In Indiana, being poor while parenting is a crime, and the punishment is the removal of your children.
Indiana, why aren’t you helping poor parents instead of taking their children away? That is what we, Robert and Kathleen Raskin, will be discussing today. Most states do not consider the inability to provide for your child to be a crime, but Indiana is one of the few that do, despite having no evidence that demonstrates rates of child abuse among the poor are any higher than they are for any other group. In fact, of all reported risk factors children in the state face, the only group that showed higher than average rates of abuse were those families that were suffering from financial issues.
Reports have shown nearly 90% of reported child welfare cases in the state’s system are due to neglect, but is it neglect if a parent can’t pay the bills? If a family is suffering from financial issues that are detrimental to children but the parents are otherwise caring, it is the state’s duty to intervene and act in the child’s best interests. Studies have shown approximately 28% of children are abused in the foster care system, so if they aren’t being abused at home it is most definitely not in their best interests to be removed.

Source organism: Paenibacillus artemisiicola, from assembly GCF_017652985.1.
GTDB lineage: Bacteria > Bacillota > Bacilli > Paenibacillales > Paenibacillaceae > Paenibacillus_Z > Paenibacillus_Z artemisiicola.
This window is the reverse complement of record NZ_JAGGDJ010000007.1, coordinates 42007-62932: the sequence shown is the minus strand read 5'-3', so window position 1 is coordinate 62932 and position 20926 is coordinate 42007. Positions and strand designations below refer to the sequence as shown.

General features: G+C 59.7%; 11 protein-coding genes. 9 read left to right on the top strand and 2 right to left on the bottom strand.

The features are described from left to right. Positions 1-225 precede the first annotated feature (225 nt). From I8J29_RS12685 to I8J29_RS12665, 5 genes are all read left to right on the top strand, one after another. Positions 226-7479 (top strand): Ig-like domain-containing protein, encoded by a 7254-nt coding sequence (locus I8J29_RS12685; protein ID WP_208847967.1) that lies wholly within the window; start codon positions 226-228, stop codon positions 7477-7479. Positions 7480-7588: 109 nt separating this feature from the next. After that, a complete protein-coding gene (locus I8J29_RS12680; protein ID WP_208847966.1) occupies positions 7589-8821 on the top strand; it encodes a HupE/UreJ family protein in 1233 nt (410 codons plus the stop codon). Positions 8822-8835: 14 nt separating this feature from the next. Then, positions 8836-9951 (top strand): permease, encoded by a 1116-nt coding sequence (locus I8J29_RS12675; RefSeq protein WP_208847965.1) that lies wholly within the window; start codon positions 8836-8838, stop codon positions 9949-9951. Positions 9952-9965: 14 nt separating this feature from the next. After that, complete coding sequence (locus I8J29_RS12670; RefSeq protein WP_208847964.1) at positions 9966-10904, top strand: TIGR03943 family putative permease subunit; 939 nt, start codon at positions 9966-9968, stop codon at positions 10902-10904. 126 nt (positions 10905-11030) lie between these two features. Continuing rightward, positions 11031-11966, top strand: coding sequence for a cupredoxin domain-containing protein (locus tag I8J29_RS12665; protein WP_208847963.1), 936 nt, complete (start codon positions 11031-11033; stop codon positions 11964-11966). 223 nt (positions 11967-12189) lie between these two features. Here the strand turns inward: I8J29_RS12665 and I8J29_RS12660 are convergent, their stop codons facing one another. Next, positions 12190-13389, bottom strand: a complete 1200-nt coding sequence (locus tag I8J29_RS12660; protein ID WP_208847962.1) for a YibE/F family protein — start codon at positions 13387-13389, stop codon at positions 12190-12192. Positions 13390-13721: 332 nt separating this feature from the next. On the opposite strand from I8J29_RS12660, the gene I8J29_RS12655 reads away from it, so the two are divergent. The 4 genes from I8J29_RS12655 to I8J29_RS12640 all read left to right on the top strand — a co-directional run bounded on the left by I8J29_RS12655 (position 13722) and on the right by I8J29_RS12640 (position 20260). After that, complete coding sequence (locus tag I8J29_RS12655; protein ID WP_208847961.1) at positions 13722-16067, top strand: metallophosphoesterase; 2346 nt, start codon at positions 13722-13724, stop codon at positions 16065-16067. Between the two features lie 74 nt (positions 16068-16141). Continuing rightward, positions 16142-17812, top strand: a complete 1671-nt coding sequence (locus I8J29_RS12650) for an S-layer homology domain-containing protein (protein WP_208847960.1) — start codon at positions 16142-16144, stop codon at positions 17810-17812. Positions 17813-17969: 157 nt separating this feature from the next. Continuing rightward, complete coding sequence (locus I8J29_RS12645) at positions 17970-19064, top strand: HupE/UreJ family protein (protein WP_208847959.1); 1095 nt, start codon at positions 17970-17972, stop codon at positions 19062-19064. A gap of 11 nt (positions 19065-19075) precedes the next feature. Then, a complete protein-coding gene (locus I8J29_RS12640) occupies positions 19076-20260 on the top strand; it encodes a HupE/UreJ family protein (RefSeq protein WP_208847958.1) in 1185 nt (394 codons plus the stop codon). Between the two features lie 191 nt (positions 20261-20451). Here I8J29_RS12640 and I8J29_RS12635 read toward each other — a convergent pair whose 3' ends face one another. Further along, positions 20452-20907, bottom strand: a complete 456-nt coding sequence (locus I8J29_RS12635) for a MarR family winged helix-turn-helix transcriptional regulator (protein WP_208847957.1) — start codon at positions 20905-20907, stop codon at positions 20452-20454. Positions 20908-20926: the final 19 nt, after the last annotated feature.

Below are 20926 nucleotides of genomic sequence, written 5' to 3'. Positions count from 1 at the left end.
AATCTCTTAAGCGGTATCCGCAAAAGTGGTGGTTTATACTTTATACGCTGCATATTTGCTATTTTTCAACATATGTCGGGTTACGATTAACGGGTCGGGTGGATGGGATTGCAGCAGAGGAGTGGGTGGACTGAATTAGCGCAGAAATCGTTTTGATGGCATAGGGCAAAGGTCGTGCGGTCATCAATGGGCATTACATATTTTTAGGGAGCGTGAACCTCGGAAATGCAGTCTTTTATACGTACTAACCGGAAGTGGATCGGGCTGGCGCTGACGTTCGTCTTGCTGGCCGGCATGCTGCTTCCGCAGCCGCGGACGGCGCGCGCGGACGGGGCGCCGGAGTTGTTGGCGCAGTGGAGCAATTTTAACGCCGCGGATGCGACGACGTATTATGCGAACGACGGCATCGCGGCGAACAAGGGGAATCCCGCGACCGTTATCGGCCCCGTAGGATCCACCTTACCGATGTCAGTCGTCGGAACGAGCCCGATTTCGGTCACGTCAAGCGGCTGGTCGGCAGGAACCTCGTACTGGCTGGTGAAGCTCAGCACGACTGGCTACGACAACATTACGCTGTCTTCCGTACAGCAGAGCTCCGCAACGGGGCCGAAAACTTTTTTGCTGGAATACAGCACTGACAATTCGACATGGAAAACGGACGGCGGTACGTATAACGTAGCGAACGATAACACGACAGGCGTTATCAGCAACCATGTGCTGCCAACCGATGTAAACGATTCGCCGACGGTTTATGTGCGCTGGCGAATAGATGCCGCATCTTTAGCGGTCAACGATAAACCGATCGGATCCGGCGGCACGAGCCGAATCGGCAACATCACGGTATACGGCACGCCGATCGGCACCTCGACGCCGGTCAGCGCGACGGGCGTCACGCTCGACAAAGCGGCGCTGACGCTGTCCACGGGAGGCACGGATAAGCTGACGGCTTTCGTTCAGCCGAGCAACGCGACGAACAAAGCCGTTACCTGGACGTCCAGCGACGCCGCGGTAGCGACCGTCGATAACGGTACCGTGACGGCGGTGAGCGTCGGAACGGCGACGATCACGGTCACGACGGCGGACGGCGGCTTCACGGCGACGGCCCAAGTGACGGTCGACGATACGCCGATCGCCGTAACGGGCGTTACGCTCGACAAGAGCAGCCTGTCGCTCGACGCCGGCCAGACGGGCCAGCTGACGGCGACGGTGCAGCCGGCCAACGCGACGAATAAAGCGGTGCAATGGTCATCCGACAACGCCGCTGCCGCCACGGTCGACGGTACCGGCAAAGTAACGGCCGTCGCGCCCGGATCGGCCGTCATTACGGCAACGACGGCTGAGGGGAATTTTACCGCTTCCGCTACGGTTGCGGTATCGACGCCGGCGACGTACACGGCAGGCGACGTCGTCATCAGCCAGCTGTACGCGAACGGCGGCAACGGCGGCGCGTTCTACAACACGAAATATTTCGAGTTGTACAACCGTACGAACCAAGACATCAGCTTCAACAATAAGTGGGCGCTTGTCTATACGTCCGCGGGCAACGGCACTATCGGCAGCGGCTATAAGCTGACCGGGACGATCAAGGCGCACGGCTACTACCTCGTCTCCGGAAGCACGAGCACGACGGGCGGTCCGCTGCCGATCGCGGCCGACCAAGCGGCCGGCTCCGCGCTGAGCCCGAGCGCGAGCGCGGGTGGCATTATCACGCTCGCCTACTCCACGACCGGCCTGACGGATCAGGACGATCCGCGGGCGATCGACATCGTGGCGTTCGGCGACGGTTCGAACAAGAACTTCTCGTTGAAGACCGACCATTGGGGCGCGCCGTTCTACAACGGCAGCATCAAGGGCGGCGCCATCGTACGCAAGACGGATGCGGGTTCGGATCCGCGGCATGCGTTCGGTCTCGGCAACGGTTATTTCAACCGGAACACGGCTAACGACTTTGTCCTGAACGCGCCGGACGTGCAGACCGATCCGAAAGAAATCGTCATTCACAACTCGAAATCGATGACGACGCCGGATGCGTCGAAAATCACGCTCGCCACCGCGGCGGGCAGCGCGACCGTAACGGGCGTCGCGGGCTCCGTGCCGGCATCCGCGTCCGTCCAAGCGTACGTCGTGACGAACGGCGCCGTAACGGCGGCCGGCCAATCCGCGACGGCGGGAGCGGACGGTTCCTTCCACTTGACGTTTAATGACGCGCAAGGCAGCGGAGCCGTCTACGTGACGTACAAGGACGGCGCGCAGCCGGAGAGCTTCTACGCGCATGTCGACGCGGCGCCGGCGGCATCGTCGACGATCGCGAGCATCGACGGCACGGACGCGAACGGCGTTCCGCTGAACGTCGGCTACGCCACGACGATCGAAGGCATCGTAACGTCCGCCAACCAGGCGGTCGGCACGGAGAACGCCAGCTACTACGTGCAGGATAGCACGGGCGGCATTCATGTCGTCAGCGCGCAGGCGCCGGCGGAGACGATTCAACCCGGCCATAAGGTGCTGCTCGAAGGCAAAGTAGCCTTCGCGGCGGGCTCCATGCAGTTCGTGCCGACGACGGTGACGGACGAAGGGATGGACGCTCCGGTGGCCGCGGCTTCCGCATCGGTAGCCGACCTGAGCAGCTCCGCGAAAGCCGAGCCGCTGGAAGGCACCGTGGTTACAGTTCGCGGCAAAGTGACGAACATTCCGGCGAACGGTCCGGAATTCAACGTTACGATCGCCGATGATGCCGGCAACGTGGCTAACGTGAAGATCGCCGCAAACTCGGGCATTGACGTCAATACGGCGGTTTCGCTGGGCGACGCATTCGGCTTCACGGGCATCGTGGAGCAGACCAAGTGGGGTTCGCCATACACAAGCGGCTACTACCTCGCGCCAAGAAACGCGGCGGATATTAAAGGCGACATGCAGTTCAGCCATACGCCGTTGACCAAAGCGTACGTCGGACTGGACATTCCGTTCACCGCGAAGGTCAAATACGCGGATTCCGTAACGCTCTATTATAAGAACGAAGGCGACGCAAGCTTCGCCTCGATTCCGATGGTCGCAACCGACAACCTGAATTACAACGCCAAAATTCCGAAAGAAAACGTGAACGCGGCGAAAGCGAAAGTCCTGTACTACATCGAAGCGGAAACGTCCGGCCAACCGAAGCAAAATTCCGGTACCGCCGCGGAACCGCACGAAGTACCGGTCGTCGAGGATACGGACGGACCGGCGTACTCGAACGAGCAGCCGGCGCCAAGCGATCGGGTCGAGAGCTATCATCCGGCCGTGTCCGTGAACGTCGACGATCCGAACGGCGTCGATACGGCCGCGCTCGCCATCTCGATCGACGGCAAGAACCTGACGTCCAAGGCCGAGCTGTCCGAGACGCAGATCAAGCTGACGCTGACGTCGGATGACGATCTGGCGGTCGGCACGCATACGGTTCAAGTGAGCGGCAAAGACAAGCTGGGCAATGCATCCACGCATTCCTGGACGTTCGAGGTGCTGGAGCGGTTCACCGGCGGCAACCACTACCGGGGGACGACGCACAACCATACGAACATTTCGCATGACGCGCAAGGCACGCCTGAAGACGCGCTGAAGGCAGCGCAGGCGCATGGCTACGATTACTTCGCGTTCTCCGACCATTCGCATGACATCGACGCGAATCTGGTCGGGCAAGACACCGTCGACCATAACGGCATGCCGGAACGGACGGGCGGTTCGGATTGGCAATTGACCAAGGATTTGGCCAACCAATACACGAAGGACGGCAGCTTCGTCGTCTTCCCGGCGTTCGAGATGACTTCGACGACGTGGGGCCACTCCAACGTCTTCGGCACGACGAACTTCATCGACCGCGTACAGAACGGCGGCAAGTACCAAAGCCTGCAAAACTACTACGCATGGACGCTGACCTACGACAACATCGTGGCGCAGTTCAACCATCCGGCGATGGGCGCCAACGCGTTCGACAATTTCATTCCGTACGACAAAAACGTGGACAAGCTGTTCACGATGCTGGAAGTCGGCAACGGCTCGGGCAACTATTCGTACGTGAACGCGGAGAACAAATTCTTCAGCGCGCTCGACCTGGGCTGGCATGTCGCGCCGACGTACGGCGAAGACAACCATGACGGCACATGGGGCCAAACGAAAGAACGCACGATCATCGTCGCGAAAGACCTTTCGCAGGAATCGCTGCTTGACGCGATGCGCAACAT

Foster Care Abuse Statistics
- Nationwide, 71.8% of child fatalities were younger than 3 years old, putting children who are non-verbal and cannot report foster care abuse at higher risk.
- In Indiana in 2017, 59 children were murdered by foster parents.
- That same year, 126,719 completed child abuse reports were made between 880 investigators, meaning each investigator averaged 14.45 investigations per year.
- Physical and sexual abuse reports have declined in Indiana, while cases involving neglect have substantially increased.
- Rates of substantiated neglect in the state did not increase, only investigations that did not find neglect.
- In 2017, the state had the nation’s 14th highest opioid overdose rate, which has been fueled by poverty.
- African-American children are overrepresented in the state’s DCS system, and 28% of those who live in poverty in the state are Black, making this the largest group.
When we know poverty and drug abuse are factors that are leading to the removal of children and it’s not necessarily leading to better outcomes for Indiana’s families, it’s time to take a good, hard look at the system and determine where the disconnect is.
We’ll give you a hint, Indiana lawmakers: The disconnect is located in your most poverty-stricken communities, and it’s time to do something about it instead of kidnapping their children.
Poverty is on the rise in Indiana.
One Indiana mother’s DCS horror story.